Still Ill

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Still Ill

Jackson Manely, Editor

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Last week I got the opportunity to visit the Clyfford Still Museum in Denver’s Golden Triangle Creative District. The museum houses 94% of abstract expressionist Clyfford Still’s creative output, which works out to roughly 3,125 works of art dating from 1920 to 1980.

The tour was centered around Still’s transition from representational to abstract artwork (the latter of which he was most notable for). The museum contains rooms representing periods in his work, ranging from portraits and landscapes to figurative-surrealism.

The size of this collection was breathtaking. Throughout Clyfford Still’s career, he was skeptical toward selling and even showing his collection, explaining its sustained completeness. I even saw sketches that Still made documenting the whereabouts of his artwork. Proof that he wanted his art to stay together as a masterwork of sorts.

The unwritten boundaries of singular artistic endeavor was a main idea of the tour. Still made an incredible amount of art. He was prolific to the core. An inspiring aspect of his spirit and the museum.

Guided by historical context, Clyfford Still’s artwork began to paint a vivid image of post-World War II America. A longing for creative expression and playfulness is evident in Still’s work along with other artists of the time such as Jackson Pollock and Willem de Kooning. The museum showcased art as a vital facet of human expression and its ability of healing.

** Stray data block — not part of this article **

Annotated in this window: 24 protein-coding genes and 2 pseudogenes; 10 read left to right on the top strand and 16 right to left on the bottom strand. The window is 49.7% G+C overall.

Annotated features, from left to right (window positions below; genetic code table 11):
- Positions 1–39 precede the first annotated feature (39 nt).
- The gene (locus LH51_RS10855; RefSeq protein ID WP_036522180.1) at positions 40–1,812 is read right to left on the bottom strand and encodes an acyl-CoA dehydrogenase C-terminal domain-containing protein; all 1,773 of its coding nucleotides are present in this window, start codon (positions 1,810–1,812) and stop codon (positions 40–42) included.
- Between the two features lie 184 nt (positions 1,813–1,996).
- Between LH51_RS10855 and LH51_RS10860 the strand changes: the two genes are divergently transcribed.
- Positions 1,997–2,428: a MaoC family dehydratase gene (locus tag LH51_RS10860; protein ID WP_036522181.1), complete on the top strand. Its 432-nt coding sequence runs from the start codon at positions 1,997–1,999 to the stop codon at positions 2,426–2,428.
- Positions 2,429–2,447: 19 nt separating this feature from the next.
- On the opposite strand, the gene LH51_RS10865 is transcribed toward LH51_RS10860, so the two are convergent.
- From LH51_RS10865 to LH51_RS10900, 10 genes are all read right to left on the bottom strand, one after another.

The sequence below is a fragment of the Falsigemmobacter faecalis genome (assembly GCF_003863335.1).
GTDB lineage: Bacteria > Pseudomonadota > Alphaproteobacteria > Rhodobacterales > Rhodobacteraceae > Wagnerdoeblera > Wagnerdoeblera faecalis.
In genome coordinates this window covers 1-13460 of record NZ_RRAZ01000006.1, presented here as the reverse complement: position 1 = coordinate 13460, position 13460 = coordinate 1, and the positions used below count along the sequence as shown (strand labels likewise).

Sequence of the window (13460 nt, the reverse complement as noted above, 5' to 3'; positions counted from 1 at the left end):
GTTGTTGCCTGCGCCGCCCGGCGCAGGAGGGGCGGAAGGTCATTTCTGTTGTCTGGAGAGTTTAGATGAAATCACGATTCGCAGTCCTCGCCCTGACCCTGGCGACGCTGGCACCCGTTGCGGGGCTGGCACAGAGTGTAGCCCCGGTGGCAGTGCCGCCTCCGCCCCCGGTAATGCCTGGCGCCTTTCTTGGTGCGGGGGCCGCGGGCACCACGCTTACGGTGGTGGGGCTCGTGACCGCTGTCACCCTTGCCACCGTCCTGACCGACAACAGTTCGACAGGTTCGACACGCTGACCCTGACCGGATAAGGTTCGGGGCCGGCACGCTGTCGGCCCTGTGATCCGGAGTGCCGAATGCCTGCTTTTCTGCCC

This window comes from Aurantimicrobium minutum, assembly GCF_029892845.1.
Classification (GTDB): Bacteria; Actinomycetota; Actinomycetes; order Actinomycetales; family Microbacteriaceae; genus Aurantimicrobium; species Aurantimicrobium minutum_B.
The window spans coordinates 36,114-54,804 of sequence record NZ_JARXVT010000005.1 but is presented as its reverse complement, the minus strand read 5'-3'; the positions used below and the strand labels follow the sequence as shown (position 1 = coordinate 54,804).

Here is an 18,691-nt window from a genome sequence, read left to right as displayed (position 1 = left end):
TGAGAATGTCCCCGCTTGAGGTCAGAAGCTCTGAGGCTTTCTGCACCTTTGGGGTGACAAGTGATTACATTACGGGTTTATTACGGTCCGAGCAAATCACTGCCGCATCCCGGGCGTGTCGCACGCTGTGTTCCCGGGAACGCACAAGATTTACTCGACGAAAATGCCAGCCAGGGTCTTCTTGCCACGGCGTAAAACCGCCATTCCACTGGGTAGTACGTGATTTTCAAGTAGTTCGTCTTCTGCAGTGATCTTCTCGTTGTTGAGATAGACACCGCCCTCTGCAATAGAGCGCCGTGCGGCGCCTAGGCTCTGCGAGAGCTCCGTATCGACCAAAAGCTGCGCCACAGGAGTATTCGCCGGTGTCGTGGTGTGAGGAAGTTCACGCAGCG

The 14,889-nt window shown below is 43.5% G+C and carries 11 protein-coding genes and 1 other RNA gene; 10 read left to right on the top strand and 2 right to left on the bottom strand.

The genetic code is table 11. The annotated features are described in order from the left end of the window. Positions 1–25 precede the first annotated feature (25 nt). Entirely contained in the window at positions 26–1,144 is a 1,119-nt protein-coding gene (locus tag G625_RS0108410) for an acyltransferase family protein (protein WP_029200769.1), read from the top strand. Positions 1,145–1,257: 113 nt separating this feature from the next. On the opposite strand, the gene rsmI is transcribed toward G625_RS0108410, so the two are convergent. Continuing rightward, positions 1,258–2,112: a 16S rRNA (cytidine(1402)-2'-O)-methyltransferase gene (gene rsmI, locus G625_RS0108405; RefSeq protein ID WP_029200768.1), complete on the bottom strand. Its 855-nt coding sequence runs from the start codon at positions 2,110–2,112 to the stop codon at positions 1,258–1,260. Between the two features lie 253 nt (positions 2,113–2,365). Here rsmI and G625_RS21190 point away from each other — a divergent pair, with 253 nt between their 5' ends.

The mix of natural and artificial light in the museum gave each room a different feel, making each piece exciting in its environment. It would be a mistake not to mention the grace of the building itself. It’s stunning, inside and out. With brutalist harshness and endless shades of grey, the building distinguishes itself from the countless other marvels of architectural design in Denver.

I would have to rate the museum five out of five stars on account of the fact that it brings a lot of deserving attention to the abstract expressionist movement. A movement that challenged the conventional ideas of what art is and what it has to be.